Artist: Jean Weinbaum
Artist's dates:1926 -2012 (Zurich/Paris/San Fransisco)
Object: Gesang. Multimeida, with titanpowder and pure colours-pigments
Size: 76 x 61 cm
Comment: The works of Jean Weinbaum were exhibited in the San Francisco Museum of Modern art in 1981, Himmelberger Galery, and in many exhibitions in France, Switzerland, Germany, Japan, USA etc.
The artistic works of Mr. Jean Weinbaum cannot be confused with those of any other abstract artist during the last one hundred years who painted, such as Kandinsky, or of sculptural art that turned, independently, like the works made by Alexander Calder. Weinbaum, the painter who was born and trained in Zurich, Switzerland and who has lived in San Francisco since 1960, neither borrowed from nor copied from anyone else, and what he has achieved he has arrived at on his own.
Weinbaum creates collages by first painting on paper and using those papers as the medium to cut apart to create the elements of his larger "collaged" paintings. By controlling the vibrancy of the paint upon paper Weinbaum infuses light into the finished works, and by adding more paint to the edges of the geometric shapes they glow, vibrate and impact the whole of the work with greater importance. Often Weinbaum's collages move with rhythm and with vibrancy, not only from the impact of bright color, but from the control of shape and compositions. The compositions of Weinbaum are always innovative and surprising, never predictable.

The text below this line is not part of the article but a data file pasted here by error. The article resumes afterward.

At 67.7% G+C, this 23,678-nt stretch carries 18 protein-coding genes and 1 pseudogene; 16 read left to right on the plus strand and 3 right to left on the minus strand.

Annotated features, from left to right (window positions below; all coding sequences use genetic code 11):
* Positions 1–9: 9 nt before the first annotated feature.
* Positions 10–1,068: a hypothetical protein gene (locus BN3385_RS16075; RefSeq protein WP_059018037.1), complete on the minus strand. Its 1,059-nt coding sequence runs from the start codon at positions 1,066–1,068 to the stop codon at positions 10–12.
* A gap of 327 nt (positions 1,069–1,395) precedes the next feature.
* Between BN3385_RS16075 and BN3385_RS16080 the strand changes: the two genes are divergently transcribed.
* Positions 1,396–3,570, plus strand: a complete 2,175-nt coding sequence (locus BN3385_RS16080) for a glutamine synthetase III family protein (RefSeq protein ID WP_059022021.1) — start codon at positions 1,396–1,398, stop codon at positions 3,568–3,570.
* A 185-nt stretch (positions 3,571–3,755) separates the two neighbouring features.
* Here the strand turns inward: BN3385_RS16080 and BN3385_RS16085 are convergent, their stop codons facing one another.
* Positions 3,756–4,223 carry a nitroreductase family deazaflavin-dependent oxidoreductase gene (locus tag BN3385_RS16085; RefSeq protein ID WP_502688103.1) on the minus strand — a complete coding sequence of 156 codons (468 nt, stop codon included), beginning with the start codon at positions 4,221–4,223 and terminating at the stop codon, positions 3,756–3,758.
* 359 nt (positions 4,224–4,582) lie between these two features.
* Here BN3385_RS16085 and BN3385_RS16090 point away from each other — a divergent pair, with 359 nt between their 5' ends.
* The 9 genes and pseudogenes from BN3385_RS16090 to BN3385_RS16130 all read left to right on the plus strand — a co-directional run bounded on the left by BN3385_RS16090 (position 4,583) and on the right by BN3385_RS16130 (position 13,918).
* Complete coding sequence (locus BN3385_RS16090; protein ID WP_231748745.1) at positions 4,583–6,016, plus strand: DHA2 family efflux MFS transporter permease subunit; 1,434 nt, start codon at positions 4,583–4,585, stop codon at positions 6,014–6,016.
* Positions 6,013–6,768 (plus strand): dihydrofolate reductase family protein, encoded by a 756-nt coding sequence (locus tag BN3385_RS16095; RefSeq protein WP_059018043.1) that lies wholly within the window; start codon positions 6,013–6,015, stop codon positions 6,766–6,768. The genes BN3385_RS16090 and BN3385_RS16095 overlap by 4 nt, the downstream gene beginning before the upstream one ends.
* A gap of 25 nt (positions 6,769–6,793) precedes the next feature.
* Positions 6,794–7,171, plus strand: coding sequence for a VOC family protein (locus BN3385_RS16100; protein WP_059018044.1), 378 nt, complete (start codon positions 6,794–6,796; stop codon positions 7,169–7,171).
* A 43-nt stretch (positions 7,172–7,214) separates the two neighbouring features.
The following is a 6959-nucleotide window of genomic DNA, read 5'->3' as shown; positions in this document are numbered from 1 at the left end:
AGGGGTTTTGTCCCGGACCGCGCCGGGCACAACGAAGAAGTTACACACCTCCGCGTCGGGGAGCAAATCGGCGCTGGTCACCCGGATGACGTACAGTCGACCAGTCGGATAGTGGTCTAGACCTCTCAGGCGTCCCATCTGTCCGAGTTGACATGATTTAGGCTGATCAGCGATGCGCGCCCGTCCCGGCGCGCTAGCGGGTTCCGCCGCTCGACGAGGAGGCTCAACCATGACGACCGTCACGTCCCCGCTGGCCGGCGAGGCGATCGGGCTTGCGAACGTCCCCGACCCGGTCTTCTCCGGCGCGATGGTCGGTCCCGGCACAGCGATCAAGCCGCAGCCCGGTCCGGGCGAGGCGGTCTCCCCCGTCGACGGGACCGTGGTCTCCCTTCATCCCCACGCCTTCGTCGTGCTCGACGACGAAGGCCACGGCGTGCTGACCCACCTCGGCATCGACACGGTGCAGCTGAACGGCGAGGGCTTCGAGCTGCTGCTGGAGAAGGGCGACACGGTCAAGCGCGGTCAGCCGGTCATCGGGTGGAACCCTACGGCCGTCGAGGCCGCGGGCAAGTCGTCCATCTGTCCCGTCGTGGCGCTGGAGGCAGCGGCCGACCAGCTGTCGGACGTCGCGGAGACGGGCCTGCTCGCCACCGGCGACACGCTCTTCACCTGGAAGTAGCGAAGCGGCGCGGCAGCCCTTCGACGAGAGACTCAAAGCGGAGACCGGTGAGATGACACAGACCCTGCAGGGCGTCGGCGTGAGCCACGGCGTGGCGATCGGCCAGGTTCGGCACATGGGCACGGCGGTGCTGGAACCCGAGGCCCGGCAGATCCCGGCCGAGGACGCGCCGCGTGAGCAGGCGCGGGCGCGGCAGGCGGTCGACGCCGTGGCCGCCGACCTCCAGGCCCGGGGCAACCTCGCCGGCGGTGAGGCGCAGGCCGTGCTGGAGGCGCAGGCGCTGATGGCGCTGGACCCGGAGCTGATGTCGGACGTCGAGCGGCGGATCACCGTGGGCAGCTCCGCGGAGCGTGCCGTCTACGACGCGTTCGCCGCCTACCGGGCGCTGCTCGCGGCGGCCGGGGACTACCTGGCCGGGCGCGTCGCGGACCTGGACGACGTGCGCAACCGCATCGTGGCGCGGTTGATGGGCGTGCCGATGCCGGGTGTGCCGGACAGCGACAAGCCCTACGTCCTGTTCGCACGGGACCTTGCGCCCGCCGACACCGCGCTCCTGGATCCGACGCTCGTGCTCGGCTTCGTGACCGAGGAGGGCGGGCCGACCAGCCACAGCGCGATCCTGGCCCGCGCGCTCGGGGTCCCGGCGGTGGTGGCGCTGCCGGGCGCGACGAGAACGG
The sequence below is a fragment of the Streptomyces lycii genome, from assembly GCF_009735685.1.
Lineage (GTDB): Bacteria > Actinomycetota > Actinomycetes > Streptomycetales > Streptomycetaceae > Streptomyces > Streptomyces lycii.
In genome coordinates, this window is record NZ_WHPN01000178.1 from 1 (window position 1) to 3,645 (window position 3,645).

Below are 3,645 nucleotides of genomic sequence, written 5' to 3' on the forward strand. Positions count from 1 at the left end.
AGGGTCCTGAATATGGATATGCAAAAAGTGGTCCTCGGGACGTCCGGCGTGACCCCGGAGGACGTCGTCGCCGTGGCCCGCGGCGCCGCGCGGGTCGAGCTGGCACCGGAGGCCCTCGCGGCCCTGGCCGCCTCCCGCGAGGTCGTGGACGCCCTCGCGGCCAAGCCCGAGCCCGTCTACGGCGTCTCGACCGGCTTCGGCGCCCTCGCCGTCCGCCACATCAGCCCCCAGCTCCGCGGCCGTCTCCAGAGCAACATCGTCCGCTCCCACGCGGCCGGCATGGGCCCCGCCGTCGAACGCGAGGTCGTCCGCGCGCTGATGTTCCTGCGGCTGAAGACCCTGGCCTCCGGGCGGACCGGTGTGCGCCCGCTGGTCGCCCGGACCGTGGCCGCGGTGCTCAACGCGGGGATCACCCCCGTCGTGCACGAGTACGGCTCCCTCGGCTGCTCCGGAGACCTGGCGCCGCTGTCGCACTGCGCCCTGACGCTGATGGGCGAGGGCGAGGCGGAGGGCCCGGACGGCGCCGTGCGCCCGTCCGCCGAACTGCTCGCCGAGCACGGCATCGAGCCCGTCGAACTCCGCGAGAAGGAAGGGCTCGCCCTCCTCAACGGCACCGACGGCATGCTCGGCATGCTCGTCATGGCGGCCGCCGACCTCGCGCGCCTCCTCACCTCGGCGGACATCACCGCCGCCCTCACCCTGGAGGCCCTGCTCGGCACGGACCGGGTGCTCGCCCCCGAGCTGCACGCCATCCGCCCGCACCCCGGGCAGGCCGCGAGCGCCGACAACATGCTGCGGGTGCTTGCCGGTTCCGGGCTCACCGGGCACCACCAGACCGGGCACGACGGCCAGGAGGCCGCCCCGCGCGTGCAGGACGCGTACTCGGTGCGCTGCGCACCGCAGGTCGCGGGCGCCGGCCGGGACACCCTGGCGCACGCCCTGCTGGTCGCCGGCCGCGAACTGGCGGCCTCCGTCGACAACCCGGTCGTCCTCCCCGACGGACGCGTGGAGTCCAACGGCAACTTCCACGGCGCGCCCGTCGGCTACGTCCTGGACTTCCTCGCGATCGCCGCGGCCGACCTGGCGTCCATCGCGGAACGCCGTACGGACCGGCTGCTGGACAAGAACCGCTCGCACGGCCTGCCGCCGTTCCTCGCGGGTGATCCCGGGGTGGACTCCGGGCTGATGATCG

Weinbaum's sand paintings, in bright blue and rust red, combine sand from California’s pacific coast and paint applied to canvas. The works use basic and primal shapes, like those washed up by the tide or made by human fingers, and those basic shapes reach into our consciousness easily and powerfully. The sand paintings are contemporary with regard to design, modern in terms of this century but timeless within the history of art. More than ripples on the sand Weinbaum's art cannot be washed away, but always remains affixed to canvases.
California is often the subject of Weinbaum's work, and the nuances of the golden state live within his abstract colors and bold compositions. The sunlight, the rainbows, the beaches and the palm trees all exist at once in Jean's paintings, sliced by moving leaf fronds and waving blue skies. The Pacific Ocean is present, and the salt air is unpredictable. Winds move through the abstracted shapes, jangling wind chimes and disturbing flowers. Weinbaum's California is a noisy riot of celebration which captures the character and profile of the dynamic city of San Francisco and the state he calls home.
With basic shapes and clear colorations Weinbaum has created abstract compositions clearly his own. His paintings, combining paint and sand, are in a dimension all of his own making, and throughout all of his work Weinbaum brings the rhythm and hum of nature to a second life on paper and canvas. Borrowing from no one Weinbaum has created distinctive art